Tuesday, November 30, 2010

Prepare Yourself to Be Amazed

the wockenflock was asked to speak on The Law of Tithing on November 28.  I wanted to speak from a positive stand point, look at the blessings.  Sunset

Prepare  yourself to be amazed.

Prepare yourself to prove God herewith.

Prepare yourself to have the windows of heaven opened up to you.

Prepare yourself for such a blessing that there is not room enough to hold it.

Would you intentionally reject this?  But this is what we do if we don’t pay our tithing, according to Elder Richard D. Hales, of the Quorum of the Twelve (Tithing: a Test of Faith with Eternal Blessings, Ensign, Nov. 2002), “We say no to to the very blessings we are seeking and praying to receive…Prove Him now herewith…Pay your tithing.  Unlock the windows of heaven” 

The Lord promises an abundance of blessings both temporal and spiritual. “The temporal and spiritual blessings of tithing are specifically tailored to us and our families, according to the Lord’s will.  But to receive them, we must obey the law upon which they are predicated.  ‘ Bring ye all the tithes into the storehouse, that there  may be meat in mine house, and prove me now herewith, saith the Lord of hosts, if I will not open you the windows of heaven, and pour you out a blessing, that there shall not be room enough to receive it. (Malachai 3:10……)”” (Tithing: A Test of Faith with Eternal Blessings)

Again, would we intentionally reject such a blessing?

Consider the blessings that come unto you and your household by being a full tithe payer.  For some, paying tithing is a natural as breathing. for others, it is a struggle.

Elder Dallin H Oakes  speaks fondly of his mother and what he learned from her example “My widowed mother supported her three young children on a schoolteacher’s salary that was meager.  When I became conscious that we went without some desirable things…., I asked my mother why she paid so much of her salary as tithing.  I have never forgotten her explanation:  ‘Dallin, there might be some people who can get along without paying tithing, but we can’t.  The Lord has chosen to take your father and leave me to raise you children.  I cannot do that without that blessings of the Lord, and I obtain those blessings by paying an honest tithing,  When I pay my tithing, I have the Lord’s promise that he will bless us, and we must have those blessings if we are to get along.’”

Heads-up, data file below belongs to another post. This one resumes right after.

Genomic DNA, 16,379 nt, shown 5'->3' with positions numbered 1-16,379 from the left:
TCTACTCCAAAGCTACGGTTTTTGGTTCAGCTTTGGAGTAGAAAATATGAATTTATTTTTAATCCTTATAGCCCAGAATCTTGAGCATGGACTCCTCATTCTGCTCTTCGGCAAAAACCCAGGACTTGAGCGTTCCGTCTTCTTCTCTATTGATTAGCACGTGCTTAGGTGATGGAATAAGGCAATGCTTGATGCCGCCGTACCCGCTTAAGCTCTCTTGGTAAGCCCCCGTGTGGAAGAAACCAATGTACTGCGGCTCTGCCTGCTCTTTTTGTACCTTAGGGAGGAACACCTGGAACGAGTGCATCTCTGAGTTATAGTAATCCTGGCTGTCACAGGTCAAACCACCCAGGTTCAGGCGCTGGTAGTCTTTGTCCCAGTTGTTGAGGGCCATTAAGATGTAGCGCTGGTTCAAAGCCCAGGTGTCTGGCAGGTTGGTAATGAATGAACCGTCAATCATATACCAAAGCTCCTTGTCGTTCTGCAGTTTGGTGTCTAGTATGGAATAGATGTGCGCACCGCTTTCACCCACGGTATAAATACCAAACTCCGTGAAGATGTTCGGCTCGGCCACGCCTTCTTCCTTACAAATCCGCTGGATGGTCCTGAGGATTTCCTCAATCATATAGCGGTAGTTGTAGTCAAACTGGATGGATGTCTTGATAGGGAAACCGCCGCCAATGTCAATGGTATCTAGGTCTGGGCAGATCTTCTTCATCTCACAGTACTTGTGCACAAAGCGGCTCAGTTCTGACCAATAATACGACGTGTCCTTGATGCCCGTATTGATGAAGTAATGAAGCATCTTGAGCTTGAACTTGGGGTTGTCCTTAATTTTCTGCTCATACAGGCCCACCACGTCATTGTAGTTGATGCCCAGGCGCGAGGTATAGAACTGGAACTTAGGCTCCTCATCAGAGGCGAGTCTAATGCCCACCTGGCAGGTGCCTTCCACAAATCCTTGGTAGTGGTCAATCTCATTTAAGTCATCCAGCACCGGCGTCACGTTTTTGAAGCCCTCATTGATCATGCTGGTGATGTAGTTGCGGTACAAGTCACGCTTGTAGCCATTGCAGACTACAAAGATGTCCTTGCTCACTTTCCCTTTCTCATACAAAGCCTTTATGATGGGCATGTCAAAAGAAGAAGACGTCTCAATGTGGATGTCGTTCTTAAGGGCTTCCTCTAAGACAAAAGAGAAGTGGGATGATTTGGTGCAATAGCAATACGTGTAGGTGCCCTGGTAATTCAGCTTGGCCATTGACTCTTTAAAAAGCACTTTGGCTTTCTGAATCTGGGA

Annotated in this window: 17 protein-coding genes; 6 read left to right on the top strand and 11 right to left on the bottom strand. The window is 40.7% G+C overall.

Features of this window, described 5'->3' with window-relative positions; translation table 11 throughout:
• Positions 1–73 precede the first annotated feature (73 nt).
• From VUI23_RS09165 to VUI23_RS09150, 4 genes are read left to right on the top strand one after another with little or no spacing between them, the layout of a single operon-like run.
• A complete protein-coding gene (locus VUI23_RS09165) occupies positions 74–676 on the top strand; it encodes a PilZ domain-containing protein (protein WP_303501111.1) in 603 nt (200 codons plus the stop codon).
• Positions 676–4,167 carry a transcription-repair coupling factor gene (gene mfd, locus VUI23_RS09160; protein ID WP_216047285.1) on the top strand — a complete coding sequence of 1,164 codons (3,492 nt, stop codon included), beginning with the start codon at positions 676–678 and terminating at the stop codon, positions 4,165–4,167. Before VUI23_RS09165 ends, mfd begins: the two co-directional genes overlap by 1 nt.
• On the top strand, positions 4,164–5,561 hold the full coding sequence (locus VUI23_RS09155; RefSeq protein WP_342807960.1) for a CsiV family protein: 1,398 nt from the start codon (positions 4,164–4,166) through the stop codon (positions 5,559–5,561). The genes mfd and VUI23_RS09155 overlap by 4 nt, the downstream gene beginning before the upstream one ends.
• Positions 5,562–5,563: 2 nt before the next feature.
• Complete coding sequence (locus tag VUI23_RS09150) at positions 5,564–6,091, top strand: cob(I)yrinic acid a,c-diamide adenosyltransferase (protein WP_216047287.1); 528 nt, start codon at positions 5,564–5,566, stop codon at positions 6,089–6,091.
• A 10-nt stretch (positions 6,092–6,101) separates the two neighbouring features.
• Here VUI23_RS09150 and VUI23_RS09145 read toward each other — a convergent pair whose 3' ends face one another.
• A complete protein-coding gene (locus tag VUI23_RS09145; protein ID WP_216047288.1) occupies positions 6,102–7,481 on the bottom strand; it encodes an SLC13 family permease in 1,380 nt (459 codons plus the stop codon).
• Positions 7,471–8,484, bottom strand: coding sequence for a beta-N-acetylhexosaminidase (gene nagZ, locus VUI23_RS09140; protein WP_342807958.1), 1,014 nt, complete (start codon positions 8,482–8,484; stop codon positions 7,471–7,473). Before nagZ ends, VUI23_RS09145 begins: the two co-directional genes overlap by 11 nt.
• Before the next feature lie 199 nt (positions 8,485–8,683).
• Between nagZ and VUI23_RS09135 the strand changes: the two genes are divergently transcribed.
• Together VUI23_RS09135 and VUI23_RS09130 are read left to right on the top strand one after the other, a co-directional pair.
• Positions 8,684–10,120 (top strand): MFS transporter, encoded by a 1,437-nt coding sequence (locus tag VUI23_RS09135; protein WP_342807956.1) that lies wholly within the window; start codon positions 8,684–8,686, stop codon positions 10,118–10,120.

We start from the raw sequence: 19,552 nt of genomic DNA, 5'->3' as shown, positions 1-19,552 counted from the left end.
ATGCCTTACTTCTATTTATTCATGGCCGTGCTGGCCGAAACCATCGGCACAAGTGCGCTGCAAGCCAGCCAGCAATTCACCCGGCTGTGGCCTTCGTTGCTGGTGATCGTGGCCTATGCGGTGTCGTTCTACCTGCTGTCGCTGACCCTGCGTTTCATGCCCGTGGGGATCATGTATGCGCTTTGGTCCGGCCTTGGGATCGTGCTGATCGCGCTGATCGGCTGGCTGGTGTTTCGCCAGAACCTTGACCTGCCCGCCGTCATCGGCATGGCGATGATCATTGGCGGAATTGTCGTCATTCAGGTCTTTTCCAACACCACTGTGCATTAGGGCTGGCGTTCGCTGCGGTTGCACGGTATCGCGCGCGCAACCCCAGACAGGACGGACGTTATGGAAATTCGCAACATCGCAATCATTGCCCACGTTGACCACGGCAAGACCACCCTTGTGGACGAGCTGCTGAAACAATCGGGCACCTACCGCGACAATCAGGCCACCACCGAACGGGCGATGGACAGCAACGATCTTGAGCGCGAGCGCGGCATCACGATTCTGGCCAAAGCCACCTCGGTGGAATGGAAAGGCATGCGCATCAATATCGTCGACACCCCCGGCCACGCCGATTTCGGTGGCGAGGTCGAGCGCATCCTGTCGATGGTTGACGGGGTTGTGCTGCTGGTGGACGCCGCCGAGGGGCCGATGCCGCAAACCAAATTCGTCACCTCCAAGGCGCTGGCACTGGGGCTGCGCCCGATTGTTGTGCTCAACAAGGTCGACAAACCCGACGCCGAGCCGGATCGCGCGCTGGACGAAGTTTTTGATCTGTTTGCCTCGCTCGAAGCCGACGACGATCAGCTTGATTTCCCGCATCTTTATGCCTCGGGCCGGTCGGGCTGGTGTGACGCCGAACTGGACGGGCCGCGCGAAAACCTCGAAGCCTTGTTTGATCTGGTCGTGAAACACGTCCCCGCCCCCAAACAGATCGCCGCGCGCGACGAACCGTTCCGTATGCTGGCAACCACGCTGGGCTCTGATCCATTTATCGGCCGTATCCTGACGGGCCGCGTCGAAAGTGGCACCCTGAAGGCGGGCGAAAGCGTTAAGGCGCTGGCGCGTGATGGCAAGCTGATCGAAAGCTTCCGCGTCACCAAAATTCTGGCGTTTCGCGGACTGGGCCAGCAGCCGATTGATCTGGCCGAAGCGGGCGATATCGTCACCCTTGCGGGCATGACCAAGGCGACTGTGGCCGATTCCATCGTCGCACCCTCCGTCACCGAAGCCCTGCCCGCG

As a widow, myself, I live according to the same experiences as Elder Oakes mother.  I need the blessings of the Lord to get by.

Throughout my research on this topic, I found myself focusing on the blessings of paying tithing.

  • Paying tithing allows us the blessing of going to the temple and doing the work for our ancestors ourselves, of being there as the links of the generations are joined together.  We may feel the presence of our ancestors as we do their work.  We can be sealed to our families and receive the blessings of eternity.   When asked whether members of the Church could be baptized for the dead if they had not paid their tithing, President John Taylor said, “A man who has not paid his tithing is unfit to be baptized for his dead….if  a man has not faith enough to attend to these little things, he has not enough faith enough to save himself and his friends” (Tithing: A Test of Faith…..).
  • Tithing develops and tests our faith. By sacrificing to the Lord what we may think we need or want for ourselves, we learn to rely on Him.  Our faith in Him makes it possible to keep temple covenants.  “The obedient payment of tithing fortifies our faith, and that faith sustains us through the trials, tribulations and sorrows in our life’s journey.”  (Tithing": A Test of Faith…..)
  • President James E. Faust taught that paying tithing strengthens marriages, is an excellent insurance against divorce, that it keeps the Spiritual battery charged  (Enriching Your Marriage, Ensign, Apr. 2007, 4-8).